the just released schedules were a flat-out statement that the B10 doesn't believe SOS will matter in playoff selection
Yet another "favorite (insert whatever)" discussion I thought could be interesting and maybe enlightening to the music fans we have around here. What is your favorite album of all time? I have to say "Dark Side of the Moon" by Pink Floyd. I can't say that any individual song is among my top 10 or 20 but the album as a whole is a masterpiece. The organization of the album is perfect. It flows so well it sounds like one 50 minute song. Fantastic. "The White Album" by The Beatles is another great one. What does everyone think?
I need your help...I'm getting married in three weeks in Omaha, NE (my fiancee's home town, also the home of the College World Series), and since neither I nor none of my groomsmen are coming from remotely close to the area, I need to help out with the planning of a bachelor party of sorts...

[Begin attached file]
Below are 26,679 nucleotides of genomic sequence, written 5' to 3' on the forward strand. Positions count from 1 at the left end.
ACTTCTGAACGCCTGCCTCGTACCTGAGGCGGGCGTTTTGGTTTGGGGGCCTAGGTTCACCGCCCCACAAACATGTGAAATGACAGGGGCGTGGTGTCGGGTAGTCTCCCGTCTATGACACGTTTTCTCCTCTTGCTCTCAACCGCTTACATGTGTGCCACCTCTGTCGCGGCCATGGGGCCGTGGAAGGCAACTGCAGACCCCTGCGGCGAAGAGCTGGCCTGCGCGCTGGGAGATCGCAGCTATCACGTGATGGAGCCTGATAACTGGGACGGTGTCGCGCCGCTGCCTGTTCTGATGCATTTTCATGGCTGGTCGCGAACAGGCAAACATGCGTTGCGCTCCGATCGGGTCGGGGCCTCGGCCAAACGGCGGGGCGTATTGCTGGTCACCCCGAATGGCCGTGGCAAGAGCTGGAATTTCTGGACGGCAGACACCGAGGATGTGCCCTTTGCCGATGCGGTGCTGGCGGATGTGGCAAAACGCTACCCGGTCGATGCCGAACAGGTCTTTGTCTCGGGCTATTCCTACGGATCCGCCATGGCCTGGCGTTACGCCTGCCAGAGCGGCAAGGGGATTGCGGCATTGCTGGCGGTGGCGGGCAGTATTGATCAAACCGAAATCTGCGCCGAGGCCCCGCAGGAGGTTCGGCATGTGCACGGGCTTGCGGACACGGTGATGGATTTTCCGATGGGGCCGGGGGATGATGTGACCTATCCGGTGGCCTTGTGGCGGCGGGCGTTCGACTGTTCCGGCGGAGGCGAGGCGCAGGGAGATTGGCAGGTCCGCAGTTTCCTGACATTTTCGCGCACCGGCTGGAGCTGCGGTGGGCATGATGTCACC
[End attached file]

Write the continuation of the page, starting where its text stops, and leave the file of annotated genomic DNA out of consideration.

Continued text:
Now, I assume not that many of you have actually been to the booming metropolis of Omaha, so I won't expect any Omaha-specific suggestions, but I wondered if you guys could offer up some bachelor party suggestions...a few stipulations:
1) My fiancee's brother will be there, and he is only 17 (though due to his upbringing not likely to slip roofies into our drinks, a la The Hangover), plus my brothers which are 18, 18 and 20 so that rules out any over-21 exclusive places...
2) I'm not into strippers or strip-clubs or any of that type of thing...I love having fun, but the cleaner the better for me...
And yes, there can and should be U-M elements to this, I'm an alum, my three brothers are all undergrads now, six out my eight groomsmen are U-M alums, and just about every guy coming to the bachelor party is as well...
Thanks for the suggestions!
I hope I am not the only one here that finds this to be one of the funniest shows ever. Well I have seen that they are going to start production for season 2 this month but I can't find any dates for when it will actually be on HBO again. Anyone have any idea? Anyone else find this show overly hilarious?